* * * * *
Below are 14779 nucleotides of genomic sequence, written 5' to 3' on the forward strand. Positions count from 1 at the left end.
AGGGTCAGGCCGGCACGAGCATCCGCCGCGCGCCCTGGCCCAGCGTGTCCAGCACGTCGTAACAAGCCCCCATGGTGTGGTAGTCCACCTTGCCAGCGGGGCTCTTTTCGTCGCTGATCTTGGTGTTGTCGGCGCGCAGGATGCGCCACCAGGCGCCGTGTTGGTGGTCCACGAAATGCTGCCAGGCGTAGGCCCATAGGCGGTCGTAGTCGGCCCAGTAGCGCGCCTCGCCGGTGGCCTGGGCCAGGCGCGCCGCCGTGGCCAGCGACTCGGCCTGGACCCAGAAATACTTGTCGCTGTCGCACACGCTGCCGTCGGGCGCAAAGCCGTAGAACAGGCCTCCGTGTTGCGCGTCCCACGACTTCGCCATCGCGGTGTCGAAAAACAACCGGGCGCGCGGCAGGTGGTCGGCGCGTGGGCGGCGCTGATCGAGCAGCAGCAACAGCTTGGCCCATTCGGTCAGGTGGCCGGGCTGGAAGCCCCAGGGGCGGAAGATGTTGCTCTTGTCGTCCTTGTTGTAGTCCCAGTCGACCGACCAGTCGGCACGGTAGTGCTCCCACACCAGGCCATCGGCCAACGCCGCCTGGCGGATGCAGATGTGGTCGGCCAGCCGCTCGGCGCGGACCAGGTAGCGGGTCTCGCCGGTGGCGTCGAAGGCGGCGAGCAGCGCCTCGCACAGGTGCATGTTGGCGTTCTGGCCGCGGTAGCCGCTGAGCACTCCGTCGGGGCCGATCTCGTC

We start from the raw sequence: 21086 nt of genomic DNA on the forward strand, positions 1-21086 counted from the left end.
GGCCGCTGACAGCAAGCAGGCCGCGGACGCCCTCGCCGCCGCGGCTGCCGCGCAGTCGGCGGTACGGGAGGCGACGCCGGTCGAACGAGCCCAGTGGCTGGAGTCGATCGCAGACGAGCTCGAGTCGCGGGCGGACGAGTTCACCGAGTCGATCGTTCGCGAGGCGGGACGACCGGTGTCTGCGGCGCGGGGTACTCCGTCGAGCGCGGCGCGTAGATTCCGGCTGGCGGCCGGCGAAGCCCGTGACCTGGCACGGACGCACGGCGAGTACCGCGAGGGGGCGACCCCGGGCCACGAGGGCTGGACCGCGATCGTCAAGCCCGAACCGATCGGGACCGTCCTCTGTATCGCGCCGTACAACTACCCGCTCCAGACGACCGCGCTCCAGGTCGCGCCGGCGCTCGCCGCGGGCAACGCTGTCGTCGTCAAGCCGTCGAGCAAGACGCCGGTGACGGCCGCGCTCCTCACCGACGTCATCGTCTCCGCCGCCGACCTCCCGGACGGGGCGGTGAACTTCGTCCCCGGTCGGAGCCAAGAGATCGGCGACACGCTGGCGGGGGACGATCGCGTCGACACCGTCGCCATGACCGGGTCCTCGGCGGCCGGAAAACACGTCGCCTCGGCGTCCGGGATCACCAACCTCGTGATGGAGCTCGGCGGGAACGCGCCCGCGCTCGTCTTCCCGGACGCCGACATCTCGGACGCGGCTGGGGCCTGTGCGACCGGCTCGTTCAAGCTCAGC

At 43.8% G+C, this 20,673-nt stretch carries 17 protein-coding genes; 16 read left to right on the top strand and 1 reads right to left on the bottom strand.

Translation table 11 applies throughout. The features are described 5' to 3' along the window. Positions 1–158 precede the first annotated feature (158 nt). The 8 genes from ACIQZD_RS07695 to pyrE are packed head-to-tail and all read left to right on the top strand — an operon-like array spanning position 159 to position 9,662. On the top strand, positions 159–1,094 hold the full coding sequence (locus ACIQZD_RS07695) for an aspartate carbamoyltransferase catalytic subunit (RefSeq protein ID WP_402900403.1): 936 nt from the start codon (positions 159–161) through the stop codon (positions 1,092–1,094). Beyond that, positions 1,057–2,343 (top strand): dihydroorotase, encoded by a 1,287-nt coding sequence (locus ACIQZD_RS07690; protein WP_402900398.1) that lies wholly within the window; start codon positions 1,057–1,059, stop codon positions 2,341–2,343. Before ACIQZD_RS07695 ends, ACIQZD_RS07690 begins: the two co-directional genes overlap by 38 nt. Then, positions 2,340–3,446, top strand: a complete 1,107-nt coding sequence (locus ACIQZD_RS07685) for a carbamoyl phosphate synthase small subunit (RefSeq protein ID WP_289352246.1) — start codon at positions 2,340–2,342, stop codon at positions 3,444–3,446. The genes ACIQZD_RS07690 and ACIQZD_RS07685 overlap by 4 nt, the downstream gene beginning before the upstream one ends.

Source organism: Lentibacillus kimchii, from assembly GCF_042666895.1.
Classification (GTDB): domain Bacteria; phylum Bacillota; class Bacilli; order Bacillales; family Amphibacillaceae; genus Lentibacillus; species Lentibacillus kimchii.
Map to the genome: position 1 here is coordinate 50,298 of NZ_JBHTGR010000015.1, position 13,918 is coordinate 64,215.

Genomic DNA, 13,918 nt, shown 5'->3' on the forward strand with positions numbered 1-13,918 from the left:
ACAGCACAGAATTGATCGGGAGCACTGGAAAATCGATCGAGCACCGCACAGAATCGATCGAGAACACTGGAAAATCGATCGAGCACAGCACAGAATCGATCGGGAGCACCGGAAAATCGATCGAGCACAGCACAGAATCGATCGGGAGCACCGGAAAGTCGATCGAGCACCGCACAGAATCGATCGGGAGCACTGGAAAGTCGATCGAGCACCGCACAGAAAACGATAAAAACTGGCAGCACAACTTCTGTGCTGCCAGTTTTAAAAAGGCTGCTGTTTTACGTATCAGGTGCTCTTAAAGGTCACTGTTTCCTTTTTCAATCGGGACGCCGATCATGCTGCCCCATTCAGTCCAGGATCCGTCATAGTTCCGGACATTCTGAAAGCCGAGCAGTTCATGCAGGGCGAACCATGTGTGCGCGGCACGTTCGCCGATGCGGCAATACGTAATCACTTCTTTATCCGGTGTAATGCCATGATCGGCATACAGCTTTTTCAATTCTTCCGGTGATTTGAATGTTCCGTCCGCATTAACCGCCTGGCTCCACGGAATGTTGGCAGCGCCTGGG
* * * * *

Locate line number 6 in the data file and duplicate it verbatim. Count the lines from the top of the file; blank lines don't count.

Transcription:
Translation table 11 applies throughout. The features are described 5' to 3' along the window. Positions 1–158 precede the first annotated feature (158 nt). The 8 genes from ACIQZD_RS07695 to pyrE are packed head-to-tail and all read left to right on the top strand — an operon-like array spanning position 159 to position 9,662. On the top strand, positions 159–1,094 hold the full coding sequence (locus ACIQZD_RS07695) for an aspartate carbamoyltransferase catalytic subunit (RefSeq protein ID WP_402900403.1): 936 nt from the start codon (positions 159–161) through the stop codon (positions 1,092–1,094). Beyond that, positions 1,057–2,343 (top strand): dihydroorotase, encoded by a 1,287-nt coding sequence (locus ACIQZD_RS07690; protein WP_402900398.1) that lies wholly within the window; start codon positions 1,057–1,059, stop codon positions 2,341–2,343. Before ACIQZD_RS07695 ends, ACIQZD_RS07690 begins: the two co-directional genes overlap by 38 nt. Then, positions 2,340–3,446, top strand: a complete 1,107-nt coding sequence (locus ACIQZD_RS07685) for a carbamoyl phosphate synthase small subunit (RefSeq protein ID WP_289352246.1) — start codon at positions 2,340–2,342, stop codon at positions 3,444–3,446. The genes ACIQZD_RS07690 and ACIQZD_RS07685 overlap by 4 nt, the downstream gene beginning before the upstream one ends.